NEW YORK -- The Swedish automaker Saab takes on oxygen bars, wrinkled suits, candy bars and nudity and comes out the winner every time in a new global advertising campaign.

The campaign unveiled for reporters on Monday comes as the carmaker is enjoying a sales resurgence that lifted U.S. sales last year to its highest level in 12 years and is up strongly for the first two months this year.Officials of Saab Cars USA, the Norcross, Ga.-based U.S. arm of Sweden's Saab Automobile AB, said they expect to boost ad spending this year by about 5 percent from the estimated $50 million spent in the United States in 1998.

The print ads trumpet a "Saab Vs. ...." matchup and then explain in the small print how the supposed foil is not a real rival at all.

"We hope readers will ask, 'What is this about?' when they see the ads in magazines or newspapers, said Kerry Feuerman, vice chairman of The Martin Agency which collaborated with Saab's European agency Lowe & Partners Worldwide, in creating the campaign.

In "Saab Vs. Oxygen Bars," the ad notes people have been visiting places where they can breathe pure oxygen when they could ride a Saab convertible into the countryside with the top down for the same effect.

"Saab Vs. Irish Linen" discusses how Saab seats are built with ventilation systems that keep a driver comfortable and alert and clothes relatively unwrinkled.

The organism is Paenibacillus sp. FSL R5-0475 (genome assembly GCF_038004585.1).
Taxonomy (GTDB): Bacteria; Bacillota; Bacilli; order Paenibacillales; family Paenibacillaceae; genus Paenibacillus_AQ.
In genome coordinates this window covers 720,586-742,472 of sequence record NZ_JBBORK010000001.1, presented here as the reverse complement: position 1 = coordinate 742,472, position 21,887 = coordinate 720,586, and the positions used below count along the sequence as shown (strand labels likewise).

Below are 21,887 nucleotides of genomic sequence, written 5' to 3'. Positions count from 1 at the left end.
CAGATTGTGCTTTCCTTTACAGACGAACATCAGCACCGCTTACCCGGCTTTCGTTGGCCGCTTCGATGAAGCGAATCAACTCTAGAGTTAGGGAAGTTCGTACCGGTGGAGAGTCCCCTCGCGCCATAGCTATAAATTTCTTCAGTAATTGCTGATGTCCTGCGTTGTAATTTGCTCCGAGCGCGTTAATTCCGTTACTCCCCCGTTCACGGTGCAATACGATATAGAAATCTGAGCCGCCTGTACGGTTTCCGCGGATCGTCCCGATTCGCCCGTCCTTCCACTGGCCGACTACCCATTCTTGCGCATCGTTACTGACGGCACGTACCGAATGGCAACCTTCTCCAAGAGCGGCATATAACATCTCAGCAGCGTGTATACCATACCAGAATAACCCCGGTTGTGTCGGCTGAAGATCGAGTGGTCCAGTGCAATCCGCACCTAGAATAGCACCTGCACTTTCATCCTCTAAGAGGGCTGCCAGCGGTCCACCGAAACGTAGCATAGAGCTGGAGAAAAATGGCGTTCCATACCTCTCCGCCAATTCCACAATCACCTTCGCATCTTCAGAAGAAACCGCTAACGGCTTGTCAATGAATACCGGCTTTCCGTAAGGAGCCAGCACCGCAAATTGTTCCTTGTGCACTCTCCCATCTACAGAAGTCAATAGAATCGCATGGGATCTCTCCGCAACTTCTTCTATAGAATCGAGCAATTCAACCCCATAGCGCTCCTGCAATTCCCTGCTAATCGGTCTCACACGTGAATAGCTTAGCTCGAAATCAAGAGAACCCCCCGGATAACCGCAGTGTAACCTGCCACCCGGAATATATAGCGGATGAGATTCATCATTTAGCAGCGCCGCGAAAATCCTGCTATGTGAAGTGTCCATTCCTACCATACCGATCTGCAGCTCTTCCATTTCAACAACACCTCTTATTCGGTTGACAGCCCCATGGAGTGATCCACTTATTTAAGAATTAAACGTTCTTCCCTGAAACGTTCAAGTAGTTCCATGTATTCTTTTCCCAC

"Saab Vs. Candy Bars" tells how its cars have a glove compartment that keeps candy bars cool when driving on hot days while "Saab Vs. Nakedness" addresses how the car is built to protect the occupants from side collisions which leave most drivers feeling very exposed.

Feuerman said the 51-year-old carmaker, which is 50 percent owned by General Motors Corp., wanted to create an ad format that could last five years, stand out in the automotive category and appeal to the affluent and educated Saab customer.

He said 30 different commercials using the "Saab Vs. ..." format have been produced and 12 more are in the works. The ads are already running in Europe and should start next month in the United States.

Saab plans to spend its ad money more selectively this year, abandoning the broadcast networks in favor of about 10 cable networks watched most often by its best prospects. The cable networks include CNN, Arts & Entertainment, the History Channel and Discovery.

The campaign will also appear in a select group of newspapers and magazines, on outlets such as National Public Radio and on the Internet.

NPR was included in the mix in part because Saab dealers found that is the radio station that many Saab owners have their radios tuned to when they leave their car for maintenance or repairs, Saab sales and marketing manager John Orth said.

Saab sold 30,757 cars in the United States last year, its highest total since 1987.

It projects sales of more than 39,000 this year and is off to a good start with sales of 5,092 in the first two months of the year, nearly double its 2,648 total for the same period in 1998.

Its cars, which range from $25,500 to $44,000, compete with Audi, Volvo, BMW, Mercedes-Benz, Lexus and Infiniti cars.